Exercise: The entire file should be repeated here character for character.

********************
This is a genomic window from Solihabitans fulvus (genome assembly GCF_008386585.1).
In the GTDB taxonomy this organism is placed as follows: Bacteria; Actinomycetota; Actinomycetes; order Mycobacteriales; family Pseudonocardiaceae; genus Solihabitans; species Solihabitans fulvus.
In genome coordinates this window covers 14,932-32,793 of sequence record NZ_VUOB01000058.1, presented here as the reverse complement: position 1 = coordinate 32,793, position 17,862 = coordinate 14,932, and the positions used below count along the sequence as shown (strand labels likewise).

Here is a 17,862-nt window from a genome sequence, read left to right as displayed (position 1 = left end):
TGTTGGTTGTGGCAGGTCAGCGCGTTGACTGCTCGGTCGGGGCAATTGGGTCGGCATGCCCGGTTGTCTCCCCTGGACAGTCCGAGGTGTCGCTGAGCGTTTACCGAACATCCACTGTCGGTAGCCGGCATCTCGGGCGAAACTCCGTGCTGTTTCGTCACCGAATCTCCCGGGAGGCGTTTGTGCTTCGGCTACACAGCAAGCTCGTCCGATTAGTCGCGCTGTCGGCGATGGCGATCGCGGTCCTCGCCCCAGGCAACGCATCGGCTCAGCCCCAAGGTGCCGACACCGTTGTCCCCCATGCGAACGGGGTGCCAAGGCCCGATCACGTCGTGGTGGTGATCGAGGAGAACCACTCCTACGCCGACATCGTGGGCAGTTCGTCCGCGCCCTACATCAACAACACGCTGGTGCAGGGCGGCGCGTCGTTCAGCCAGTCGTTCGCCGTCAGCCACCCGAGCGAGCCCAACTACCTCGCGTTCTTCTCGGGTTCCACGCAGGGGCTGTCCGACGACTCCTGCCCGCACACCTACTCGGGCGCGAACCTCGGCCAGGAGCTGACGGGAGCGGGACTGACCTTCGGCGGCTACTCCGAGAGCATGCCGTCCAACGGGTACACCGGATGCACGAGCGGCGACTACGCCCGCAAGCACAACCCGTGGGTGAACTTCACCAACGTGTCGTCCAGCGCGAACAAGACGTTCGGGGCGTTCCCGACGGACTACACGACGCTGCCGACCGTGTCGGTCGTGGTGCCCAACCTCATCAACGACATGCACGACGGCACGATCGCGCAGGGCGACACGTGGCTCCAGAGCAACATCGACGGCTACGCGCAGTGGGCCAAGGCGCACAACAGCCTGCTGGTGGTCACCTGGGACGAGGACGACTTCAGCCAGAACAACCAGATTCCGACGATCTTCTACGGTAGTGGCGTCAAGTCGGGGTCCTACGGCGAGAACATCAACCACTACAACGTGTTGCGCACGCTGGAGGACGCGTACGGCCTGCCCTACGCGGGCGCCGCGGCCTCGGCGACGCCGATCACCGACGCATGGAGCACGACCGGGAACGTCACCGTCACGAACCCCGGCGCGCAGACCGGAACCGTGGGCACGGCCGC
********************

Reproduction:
This is a genomic window from Solihabitans fulvus (genome assembly GCF_008386585.1).
In the GTDB taxonomy this organism is placed as follows: Bacteria; Actinomycetota; Actinomycetes; order Mycobacteriales; family Pseudonocardiaceae; genus Solihabitans; species Solihabitans fulvus.
In genome coordinates this window covers 14,932-32,793 of sequence record NZ_VUOB01000058.1, presented here as the reverse complement: position 1 = coordinate 32,793, position 17,862 = coordinate 14,932, and the positions used below count along the sequence as shown (strand labels likewise).

Here is a 17,862-nt window from a genome sequence, read left to right as displayed (position 1 = left end):
TGTTGGTTGTGGCAGGTCAGCGCGTTGACTGCTCGGTCGGGGCAATTGGGTCGGCATGCCCGGTTGTCTCCCCTGGACAGTCCGAGGTGTCGCTGAGCGTTTACCGAACATCCACTGTCGGTAGCCGGCATCTCGGGCGAAACTCCGTGCTGTTTCGTCACCGAATCTCCCGGGAGGCGTTTGTGCTTCGGCTACACAGCAAGCTCGTCCGATTAGTCGCGCTGTCGGCGATGGCGATCGCGGTCCTCGCCCCAGGCAACGCATCGGCTCAGCCCCAAGGTGCCGACACCGTTGTCCCCCATGCGAACGGGGTGCCAAGGCCCGATCACGTCGTGGTGGTGATCGAGGAGAACCACTCCTACGCCGACATCGTGGGCAGTTCGTCCGCGCCCTACATCAACAACACGCTGGTGCAGGGCGGCGCGTCGTTCAGCCAGTCGTTCGCCGTCAGCCACCCGAGCGAGCCCAACTACCTCGCGTTCTTCTCGGGTTCCACGCAGGGGCTGTCCGACGACTCCTGCCCGCACACCTACTCGGGCGCGAACCTCGGCCAGGAGCTGACGGGAGCGGGACTGACCTTCGGCGGCTACTCCGAGAGCATGCCGTCCAACGGGTACACCGGATGCACGAGCGGCGACTACGCCCGCAAGCACAACCCGTGGGTGAACTTCACCAACGTGTCGTCCAGCGCGAACAAGACGTTCGGGGCGTTCCCGACGGACTACACGACGCTGCCGACCGTGTCGGTCGTGGTGCCCAACCTCATCAACGACATGCACGACGGCACGATCGCGCAGGGCGACACGTGGCTCCAGAGCAACATCGACGGCTACGCGCAGTGGGCCAAGGCGCACAACAGCCTGCTGGTGGTCACCTGGGACGAGGACGACTTCAGCCAGAACAACCAGATTCCGACGATCTTCTACGGTAGTGGCGTCAAGTCGGGGTCCTACGGCGAGAACATCAACCACTACAACGTGTTGCGCACGCTGGAGGACGCGTACGGCCTGCCCTACGCGGGCGCCGCGGCCTCGGCGACGCCGATCACCGACGCATGGAGCACGACCGGGAACGTCACCGTCACGAACCCCGGCGCGCAGACCGGAACCGTGGGCACGGCCGC